Fall is an excellent time of year to be fly fishing at HomeWaters. If you missed my previous post discussing all the fall fishing options we have at the club, be sure to check it out. When it comes to fly fishing for trout during the fall months in Pennsylvania, caddis are one of the first bugs that come to my mind.
As anglers we have become accustomed to fishing our flies “dead-drifted”, especially with dry flies. With caddis, a long drift with absolutely no drag is not always the desired method. But why? In this case, it’s pretty simple, caddis flutter or bounce around as they hatch and especially while laying eggs.
I have actually been on the water at times that I could not get a fish to eat my caddis; UNLESS I moved it. The concept of moving your dry on the surface of the water is often referred to as “skating”.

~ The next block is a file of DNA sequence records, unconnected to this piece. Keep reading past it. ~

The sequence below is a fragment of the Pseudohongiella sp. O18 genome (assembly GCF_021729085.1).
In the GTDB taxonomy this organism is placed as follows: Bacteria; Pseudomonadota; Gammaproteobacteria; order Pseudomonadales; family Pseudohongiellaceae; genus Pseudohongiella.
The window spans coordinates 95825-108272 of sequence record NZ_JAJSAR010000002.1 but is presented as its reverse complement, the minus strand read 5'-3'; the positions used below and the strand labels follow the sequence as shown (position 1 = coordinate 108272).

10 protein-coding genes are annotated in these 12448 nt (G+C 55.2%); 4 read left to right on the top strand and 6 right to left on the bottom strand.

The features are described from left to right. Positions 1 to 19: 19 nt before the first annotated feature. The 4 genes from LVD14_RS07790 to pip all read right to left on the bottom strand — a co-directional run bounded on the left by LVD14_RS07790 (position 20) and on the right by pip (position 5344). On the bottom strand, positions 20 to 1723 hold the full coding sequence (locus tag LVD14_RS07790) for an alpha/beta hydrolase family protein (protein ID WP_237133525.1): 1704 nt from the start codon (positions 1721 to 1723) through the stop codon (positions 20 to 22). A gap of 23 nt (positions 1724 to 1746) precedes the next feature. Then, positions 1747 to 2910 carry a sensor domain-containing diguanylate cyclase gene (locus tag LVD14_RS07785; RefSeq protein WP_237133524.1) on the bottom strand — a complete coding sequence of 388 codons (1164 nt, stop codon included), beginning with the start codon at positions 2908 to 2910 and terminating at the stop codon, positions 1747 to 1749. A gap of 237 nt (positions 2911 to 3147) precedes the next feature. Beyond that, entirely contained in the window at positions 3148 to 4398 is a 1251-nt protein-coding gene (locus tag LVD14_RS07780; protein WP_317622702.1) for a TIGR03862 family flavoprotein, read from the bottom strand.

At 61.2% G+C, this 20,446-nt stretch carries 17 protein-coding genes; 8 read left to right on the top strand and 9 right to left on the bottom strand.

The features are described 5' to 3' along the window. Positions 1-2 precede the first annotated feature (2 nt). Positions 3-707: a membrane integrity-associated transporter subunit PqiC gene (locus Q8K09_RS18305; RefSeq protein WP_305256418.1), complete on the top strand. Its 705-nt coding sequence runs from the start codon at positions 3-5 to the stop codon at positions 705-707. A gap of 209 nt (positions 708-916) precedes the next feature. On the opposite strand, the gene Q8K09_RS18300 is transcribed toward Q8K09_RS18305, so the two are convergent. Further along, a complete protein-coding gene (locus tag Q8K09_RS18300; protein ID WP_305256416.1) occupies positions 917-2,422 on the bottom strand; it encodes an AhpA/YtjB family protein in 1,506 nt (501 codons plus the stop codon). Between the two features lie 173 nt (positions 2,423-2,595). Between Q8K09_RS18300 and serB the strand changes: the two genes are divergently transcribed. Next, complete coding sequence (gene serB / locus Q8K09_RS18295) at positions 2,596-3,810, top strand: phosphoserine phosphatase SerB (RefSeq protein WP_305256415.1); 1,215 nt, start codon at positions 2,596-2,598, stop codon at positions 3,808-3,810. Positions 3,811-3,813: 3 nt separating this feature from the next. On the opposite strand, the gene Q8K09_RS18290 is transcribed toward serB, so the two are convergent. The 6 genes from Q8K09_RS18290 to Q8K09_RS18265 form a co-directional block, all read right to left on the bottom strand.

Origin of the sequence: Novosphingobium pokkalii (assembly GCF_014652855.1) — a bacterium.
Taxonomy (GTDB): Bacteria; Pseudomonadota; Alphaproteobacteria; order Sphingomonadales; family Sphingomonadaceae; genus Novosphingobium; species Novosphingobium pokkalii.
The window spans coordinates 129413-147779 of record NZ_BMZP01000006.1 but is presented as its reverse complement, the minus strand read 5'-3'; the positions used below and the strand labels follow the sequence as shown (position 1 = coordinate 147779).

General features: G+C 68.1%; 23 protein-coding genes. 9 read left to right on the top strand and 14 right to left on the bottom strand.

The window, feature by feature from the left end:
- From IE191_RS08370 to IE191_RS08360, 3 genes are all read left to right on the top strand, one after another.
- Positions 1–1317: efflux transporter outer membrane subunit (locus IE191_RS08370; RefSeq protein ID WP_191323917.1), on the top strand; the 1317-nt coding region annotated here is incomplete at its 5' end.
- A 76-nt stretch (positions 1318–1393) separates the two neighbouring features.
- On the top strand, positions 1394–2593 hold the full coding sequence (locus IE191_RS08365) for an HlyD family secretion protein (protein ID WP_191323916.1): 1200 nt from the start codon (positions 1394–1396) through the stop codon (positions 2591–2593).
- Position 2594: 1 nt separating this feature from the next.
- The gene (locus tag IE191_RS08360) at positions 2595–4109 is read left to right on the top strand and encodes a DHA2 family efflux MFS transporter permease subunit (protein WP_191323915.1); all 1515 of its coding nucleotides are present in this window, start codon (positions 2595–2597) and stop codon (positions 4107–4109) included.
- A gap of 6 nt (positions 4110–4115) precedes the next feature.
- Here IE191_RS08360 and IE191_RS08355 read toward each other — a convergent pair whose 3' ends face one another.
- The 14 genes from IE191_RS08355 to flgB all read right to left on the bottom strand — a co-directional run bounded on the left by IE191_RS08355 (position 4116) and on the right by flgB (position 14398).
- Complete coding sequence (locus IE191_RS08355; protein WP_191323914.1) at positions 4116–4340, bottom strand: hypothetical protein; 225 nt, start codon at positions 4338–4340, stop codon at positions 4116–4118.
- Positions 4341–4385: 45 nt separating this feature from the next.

In order to catch fish while skating a dry, I prefer to skate the dry across the water in the area in front of the fish. First, make a cast across the stream. Second, wiggle the tip of the rod side-to-side while pulling the fly back towards yourself across the surface of the water. Third, let the fly pause for a couple seconds and strip in loose line to maintain tension while it drifts.
I like to skate the fly for a couple of feet, let the fly sit and drift, and then skate the fly for another couple of feet. This method is a very exciting and fun way to catch fish on the surface.
During the fall season at the club there are usually plenty of opportunities to see a variety of different caddis while on the water. For example, last week on the same day we saw a mixture of October Caddis, larger Brown Caddis, and smaller Olive Caddis. Skating caddis is just another trick to keep up your sleeve to put a few more fish in the next.
If you are due for some fall fly fishing at HomeWaters, call Joel in the fly shop to get your trip on the books. The Fall is an excellent season to soak in extra time on the water!